Unfortunately, the language that most of the world uses is a money based language. Being an artist or an educator, we fall by the wayside of that conversation.
Q: The Winners are Losers piece is obviously very relevant with the current political climate. How did Dave and Busters tie in together with that?
A: I’m interested in what it’s like to be an American and how that definition is constantly changing. I also find a certain amount of frustration with the economic climate, specifically the current one because it’s the one I’m most familiar with. I just feel that too much emphasis is placed on people’s financial worth. So many people’s identities are wrapped up in how much money they have or what kind of things they have. I feel that Dave and Busters is almost like an analogy for that whole experience. When I go to Dave and Busters, it’s one of those things where I want to critique America but I’m an American, and I want to critique Dave and Busters, but I enjoy Dave and Busters. The reason I would gravitate towards Dave and Busters as a way of understanding the American economy and the identity that’s wrapped up in it is how people acquire things at Dave and Busters: you trade your money in for credits on a card, you turn that card into tokens, you turn those tokens into tickets, and then you turn those tickets into prizes. The prizes themselves you can only win through this process, and I feel a mortgage is the same thing. You turn your time into money, turn your money into savings, turn your savings into credit, turn credit into a mortgage, and then you turn that house back into another possession or another way of building credit for the next thing. I feel like we’re always just cashing in things to get the next thing. By doing that at Dave and Busters, it allows me to fast-forward that process and have an accelerated, high fructose version of that. I find it interesting because my financial awareness is something I question about myself a lot. I’ve always lived in an art world, where I spend a lot of money on things that won’t make me money but will provide me with a lot of emotional and intellectual satisfaction. I do have friends that are dedicated capitalists and that’s their art. It’s interesting to hear people talk about money in the same way that I talk about art. Unfortunately, the language that most of the world uses is a money based language. Being an artist or an educator, we fall by the wayside of that conversation. The things that we invest in might not be as important as to society as it should be. It’s still important that we maintain that commitment because it does have value, it’s just not a quantifiable value. I’m only alive for such a short period of time, that I don’t ever want to have my worth determined by zeros in my bank account. I guess the whole thing about going to Dave and Busters is that I kind of can relate to the people that do live their life with this economic focus. Once you boil it down, I understand the experience of acquiring things can be satisfying; however, I have always been such an idea based, emotional, romantic person, that I don’t want to have money be my focus all the time. Dave and Busters helps me understand what it’s like to be a person in this economic culture. Dave and Busters becomes this weird condensed petri dish of that whole economic experience.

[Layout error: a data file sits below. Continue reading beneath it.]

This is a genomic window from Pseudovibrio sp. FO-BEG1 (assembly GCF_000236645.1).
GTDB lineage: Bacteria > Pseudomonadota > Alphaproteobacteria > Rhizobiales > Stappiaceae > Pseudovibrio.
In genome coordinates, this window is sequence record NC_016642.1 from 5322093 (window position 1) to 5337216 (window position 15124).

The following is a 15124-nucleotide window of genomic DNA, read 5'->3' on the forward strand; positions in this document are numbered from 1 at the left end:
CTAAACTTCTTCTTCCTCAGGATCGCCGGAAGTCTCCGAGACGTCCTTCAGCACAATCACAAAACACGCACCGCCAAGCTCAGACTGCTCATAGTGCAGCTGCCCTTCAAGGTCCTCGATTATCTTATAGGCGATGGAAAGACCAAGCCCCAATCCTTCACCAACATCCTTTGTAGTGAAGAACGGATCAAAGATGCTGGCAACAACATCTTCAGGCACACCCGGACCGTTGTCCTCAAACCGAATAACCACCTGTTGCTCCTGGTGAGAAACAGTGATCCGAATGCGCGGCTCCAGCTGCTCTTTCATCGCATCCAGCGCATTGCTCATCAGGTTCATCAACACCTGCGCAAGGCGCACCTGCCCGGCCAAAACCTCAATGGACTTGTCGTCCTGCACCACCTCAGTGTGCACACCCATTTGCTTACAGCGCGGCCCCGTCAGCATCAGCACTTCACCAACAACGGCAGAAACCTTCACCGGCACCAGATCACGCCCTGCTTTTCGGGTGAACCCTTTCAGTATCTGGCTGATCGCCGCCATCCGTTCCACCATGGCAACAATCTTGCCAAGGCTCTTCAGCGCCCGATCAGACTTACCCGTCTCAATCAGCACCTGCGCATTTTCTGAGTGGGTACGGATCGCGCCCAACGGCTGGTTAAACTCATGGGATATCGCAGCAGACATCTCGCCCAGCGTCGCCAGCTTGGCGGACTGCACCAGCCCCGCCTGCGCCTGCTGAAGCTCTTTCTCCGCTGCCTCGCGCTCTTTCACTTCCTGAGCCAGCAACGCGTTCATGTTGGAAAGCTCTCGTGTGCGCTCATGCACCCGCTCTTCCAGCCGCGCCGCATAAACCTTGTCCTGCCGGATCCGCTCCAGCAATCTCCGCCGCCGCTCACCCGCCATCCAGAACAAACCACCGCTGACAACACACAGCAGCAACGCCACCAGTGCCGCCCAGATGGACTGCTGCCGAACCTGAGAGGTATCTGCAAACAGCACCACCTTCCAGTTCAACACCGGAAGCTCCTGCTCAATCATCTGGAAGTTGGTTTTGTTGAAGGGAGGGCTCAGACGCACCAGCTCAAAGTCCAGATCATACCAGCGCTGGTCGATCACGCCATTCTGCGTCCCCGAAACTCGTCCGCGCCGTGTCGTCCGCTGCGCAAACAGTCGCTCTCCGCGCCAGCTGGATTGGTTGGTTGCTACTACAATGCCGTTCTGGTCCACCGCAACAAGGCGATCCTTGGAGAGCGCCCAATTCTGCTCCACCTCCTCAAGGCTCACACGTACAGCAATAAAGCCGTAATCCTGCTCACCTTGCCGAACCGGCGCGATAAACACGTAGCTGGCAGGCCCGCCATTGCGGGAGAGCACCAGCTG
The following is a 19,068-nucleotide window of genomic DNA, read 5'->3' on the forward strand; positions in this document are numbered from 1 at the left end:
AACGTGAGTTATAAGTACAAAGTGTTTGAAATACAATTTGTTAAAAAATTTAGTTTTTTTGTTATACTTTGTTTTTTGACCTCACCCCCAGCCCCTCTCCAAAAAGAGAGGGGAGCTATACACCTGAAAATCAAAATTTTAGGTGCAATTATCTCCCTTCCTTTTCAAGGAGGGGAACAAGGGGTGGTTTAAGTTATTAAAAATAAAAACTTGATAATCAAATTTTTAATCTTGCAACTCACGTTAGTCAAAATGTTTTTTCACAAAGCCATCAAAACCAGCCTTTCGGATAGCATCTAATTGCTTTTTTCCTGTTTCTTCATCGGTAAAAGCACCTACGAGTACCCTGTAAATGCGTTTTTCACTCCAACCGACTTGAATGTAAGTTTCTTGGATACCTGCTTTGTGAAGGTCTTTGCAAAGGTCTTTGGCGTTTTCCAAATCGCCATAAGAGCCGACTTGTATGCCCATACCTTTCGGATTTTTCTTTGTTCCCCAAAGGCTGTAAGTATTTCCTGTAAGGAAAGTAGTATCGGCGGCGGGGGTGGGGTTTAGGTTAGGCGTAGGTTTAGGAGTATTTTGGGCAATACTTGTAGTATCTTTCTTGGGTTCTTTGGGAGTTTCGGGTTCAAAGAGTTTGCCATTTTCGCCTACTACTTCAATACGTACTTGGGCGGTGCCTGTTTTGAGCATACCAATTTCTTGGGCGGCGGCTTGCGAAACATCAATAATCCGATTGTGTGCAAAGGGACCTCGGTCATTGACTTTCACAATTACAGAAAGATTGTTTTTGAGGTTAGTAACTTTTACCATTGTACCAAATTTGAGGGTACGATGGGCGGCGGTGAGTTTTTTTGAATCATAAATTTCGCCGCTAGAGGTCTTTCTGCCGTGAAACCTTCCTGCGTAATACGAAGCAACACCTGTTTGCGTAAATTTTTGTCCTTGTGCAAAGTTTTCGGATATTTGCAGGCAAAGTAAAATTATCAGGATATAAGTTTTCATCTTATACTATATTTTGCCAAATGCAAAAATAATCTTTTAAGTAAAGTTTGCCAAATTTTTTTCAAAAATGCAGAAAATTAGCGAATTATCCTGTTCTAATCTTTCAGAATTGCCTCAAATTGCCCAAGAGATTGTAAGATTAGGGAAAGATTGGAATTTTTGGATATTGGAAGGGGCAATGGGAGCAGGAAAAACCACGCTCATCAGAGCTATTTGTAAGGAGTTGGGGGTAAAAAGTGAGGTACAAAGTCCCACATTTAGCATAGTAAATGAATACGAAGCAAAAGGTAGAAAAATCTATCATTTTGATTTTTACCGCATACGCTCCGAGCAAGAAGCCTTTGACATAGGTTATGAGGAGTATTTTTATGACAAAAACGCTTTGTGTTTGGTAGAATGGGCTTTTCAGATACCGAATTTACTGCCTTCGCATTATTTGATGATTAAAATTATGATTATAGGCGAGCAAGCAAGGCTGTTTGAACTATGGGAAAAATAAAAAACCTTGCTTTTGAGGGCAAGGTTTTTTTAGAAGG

When I leave Connecticut I feel very vulnerable, and it’s probably because I’ve been a snotty, intellectual, artist brat ever since I was born.
Q: Some of your pieces explore the idea of being American. Could you talk more about that?